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How does a flu shot work?

Living Well

Feel that autumn chill in the air? That's a tell-tale sign that cold and flu season is here. And, as much as you don't want to hear this, one of the most important steps you take this fall is to get a flu shot.

With countless public health initiatives and medical professionals advocating for this important step, you may wonder how a shot can protect against a seasonal illness in the first place. What many people don't know is that the flu vaccine is different each year, but protects against the flu virus through the same process since immunizations were invented.

Let's dive in to explore how flu shots work and what you should expect for cold and flu season in 2017-2018.

How was the flu shot developed?

First, let's dive into a little history. According to The Guardian, it wasn't until the massive influenza outbreak occurred in Europe from 1918-19 that researchers began to re-examine the source of the condition.

It had long been theorized that influenza was caused by a bacterial infection. But after the pandemic subsided, the United Kingdom's Medical Research Council funded a sustained campaign that culminated in the 1933 discovery of the virus.

The researchers, Wilson Smith, Christopher H. Andrewes, and Patrick Laidlaw, extracted nasal and throat fluids from a sick patient and passed them along to lab ferrets. In less than 48 hours, the ferrets began to exhibit flu symptoms, leading the team to conclude that influenza was caused by a virus rather than bacteria.

We know, it's not exactly a pleasant story, but it gets better. These groundbreaking findings led to the development of the first flu vaccine in 1938 by Thomas Francis and Jonas Salk, who was also the father of the polio vaccine. These rudimentary vaccines were first used to immunize American soldiers during World War II, according to EMedicineHealth.com.

So why do you need a flu shot every year?

As scary as it might sound, it's important to get an annual flu shot, because these vaccines are one of the only immunizations that are continually updated. Influenza is a rare virus that changes and evolves, sometimes within the same flu season!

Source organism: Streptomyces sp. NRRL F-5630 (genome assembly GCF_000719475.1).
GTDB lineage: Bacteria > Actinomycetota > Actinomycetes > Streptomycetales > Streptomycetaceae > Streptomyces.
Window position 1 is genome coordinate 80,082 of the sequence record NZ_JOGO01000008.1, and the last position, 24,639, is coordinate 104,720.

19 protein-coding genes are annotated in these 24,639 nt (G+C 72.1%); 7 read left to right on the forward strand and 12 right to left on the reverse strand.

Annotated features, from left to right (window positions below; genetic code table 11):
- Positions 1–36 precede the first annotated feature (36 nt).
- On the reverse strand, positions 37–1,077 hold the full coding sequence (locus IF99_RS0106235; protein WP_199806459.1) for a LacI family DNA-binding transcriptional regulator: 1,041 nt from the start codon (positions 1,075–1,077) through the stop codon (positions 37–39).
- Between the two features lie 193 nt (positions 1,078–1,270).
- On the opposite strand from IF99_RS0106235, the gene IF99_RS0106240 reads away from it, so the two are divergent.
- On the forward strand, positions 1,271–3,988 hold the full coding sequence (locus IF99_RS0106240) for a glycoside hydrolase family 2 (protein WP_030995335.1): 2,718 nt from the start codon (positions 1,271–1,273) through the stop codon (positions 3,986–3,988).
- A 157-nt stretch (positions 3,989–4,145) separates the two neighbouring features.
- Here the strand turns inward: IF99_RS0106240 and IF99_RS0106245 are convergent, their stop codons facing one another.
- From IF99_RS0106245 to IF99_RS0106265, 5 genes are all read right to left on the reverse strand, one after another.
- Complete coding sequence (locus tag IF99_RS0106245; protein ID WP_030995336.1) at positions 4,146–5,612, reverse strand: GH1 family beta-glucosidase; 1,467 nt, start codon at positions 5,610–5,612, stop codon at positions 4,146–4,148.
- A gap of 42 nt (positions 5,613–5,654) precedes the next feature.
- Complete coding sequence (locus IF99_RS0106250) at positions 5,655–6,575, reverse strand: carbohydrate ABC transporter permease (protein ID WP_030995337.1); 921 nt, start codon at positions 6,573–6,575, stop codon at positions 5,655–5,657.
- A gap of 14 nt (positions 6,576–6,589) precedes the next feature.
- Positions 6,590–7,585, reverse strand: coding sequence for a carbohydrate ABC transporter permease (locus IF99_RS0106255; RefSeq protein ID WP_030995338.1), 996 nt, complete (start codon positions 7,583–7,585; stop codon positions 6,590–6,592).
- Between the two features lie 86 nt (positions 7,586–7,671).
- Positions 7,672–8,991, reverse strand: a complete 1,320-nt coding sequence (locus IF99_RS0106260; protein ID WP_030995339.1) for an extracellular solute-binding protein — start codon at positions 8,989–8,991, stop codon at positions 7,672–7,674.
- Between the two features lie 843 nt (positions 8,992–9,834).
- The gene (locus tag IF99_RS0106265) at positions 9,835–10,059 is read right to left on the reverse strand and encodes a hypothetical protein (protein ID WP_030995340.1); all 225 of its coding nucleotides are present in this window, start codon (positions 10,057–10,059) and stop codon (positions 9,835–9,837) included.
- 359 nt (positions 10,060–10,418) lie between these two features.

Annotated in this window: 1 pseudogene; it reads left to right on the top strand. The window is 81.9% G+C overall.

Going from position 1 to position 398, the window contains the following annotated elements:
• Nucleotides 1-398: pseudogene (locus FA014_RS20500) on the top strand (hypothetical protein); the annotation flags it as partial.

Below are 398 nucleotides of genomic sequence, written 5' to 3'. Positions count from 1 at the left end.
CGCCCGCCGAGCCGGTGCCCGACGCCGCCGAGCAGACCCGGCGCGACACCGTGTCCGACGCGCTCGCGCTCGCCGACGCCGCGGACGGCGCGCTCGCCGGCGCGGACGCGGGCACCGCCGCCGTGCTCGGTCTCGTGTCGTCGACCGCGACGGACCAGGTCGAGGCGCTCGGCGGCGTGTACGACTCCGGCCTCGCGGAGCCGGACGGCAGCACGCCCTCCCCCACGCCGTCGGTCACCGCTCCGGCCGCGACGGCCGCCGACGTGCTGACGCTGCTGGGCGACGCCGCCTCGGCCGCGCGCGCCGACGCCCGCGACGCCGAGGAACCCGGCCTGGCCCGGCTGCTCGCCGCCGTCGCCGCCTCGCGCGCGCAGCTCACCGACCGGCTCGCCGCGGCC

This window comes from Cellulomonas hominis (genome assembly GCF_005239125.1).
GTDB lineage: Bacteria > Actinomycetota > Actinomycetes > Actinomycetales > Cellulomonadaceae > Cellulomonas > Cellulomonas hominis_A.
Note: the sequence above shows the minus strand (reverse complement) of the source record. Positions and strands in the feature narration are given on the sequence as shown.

According to the U.S. Centers for Disease Control and Prevention (CDC), flu shots work by introducing the seasonal strains into the body, at which point the body's immune response produces antibodies to ward off the infection. It takes about two weeks for these antibodies to form, which is why it's so important to get your flu shot early in the season!

For 2017-18, the CDC recommends the use of injectable flu vaccines, as opposed to the nasal spray flu vaccine, which will not be effective this flu season. Traditional flu vaccines are called "trivalent vaccines," which protect against three strains of influenza:

  • Influenza-A (H1N1) virus
  • Influenza-A (H3N2) virus
  • Influenza-B virus

Quadrivalent vaccines are also available, which protect against the same viruses as the trivalent vaccine, with an additional B virus included. There are also additional options for those 65 and older or pregnant, so consult your doctor to find the best option for your age and current state of health.

Yeah, that's a lot of material to digest in one sitting. But we'll continue posting seasonal updates here, to ensure you stay on top of the latest cold and flu information all year round.

And, as always, treat and prevent seasonal ailments (and maximize your flexible spending benefits) by shopping at FSAstore.com, featuring the largest selection of FSA-eligible products on the web!

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Sources:

https://www.webmd.com/a-to-z-guides/qa/how-does-th...

https://www.cdc.gov/flu/protect/keyfacts.htm

https://www.cdc.gov/flu/about/qa/vaccineeffect.htm

https://www.emedicinehealth.com/flu_vaccine/page2_...

https://www.theguardian.com/science/the-h-word/201...

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